How to develop my own skills and competencies

It can be easy to overlook your own career development when you’re focusing on developing others. In this article we’ve brought together the tips we’ve learned about becoming researcher developers, suggestions for development opportunities and we signpost to a range of useful external information.

Who is this article for?

Anyone who’s role includes organising, commissioning and/or delivering career development for postdocs.

What is a postdoc?

A postdoc is someone who has a PhD, and is now working as a researcher, most typically in a university setting. They are a member of staff (not a student) employed on a fixed-term contract (some are employed on a permanent contract with insecure funding).

For more information on what a postdoc is see our blog part 1 and part 2. For more information on working with postdocs see our dedicated page.

What is a researcher developer?

We’ve found the role differs in scope, remit, title and location within each HEI we’ve spoken to. The role (broadly) entails organising career development for researchers. This can be limited to a particular subset of researchers (PGR students, postdocs, ECRs, more senior academics), or could cover all researchers from students to all academic staff.

The development can be a whole role or it may just be one part of an individual's role. Developers may design and facilitate sessions from scratch, co-create them or commission them from suppliers. Some developers may also be trained career coaches, career consultants or mentors, and this may be part of their role.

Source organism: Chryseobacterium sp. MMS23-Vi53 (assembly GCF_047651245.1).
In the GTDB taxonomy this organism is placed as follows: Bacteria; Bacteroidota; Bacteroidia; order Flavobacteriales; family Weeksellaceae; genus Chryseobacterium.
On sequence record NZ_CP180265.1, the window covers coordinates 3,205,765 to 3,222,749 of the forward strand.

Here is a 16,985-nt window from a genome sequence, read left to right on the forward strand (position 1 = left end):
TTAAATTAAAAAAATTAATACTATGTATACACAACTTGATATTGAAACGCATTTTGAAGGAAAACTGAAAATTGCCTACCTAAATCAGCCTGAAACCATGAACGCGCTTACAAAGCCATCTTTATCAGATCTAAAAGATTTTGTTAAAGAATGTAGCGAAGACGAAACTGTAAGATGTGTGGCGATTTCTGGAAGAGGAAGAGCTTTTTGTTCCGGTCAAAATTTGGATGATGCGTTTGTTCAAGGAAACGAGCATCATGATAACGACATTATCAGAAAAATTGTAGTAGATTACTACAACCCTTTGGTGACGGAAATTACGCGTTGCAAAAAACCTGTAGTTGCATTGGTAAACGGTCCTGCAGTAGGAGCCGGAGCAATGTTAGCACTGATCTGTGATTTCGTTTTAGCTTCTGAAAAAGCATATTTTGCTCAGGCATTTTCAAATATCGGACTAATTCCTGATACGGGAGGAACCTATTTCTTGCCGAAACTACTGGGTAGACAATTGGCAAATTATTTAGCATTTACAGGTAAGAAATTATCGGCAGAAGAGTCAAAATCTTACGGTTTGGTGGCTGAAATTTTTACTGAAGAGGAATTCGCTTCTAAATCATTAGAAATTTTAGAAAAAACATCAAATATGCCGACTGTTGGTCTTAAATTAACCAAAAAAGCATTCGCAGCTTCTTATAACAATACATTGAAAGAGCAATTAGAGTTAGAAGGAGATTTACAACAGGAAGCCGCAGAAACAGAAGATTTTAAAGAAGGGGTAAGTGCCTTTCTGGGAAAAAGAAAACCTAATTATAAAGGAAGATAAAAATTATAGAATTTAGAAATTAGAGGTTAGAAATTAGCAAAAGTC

We’ve found people doing this role within a range of different departments; careers service/office, research and innovation function, organisational development, human resources or professional services, or local to a particular faculty or department.

Skills, competencies and development

Challenges you may encounter as a researcher developer

The following are challenges we’ve come across as researcher developers.

Cautious or sceptical attitude towards career development

Researchers are trained to be professionally critical. This can be tricky to manage in career development which is very personal and subjective. Researchers are often detail focussed, so we recommend using language and terms that speak to your audience. For example, if your audience is postdocs ensure that you never refer to them as students, as this is likely to make them disengage and may lead them to assume you don’t understand them as an audience and their needs.

Often they don’t see the value in “generic” skills. For example, if you held a session called ‘communication skills’ it would probably be less well attended than if you called it ‘communication skills for grant writing’ or ‘communication skills for effective networking’. We recommend emphasising the postdocs ownership of their own career development, that they can tailor a ‘generic’ offering to their own personal needs by selecting what’s relevant for them.

Some practical challenges

  • Understand academic career pathways because many researchers may only understand this career route or may want guidance on this career pathway.
  • Work with Human Resources at your institution to find out who your postdocs/research staff are, where are they based, get access or create mailing list/s, and to monitor new starters and leavers/ exit interviews.
  • Find out if your institution has centralised or local induction sessions for new staff and if you can be involved (or signpost your career development offer).
  • Work with your marketing and communications staff at your institution to identify how you can best communicate with your audience/s.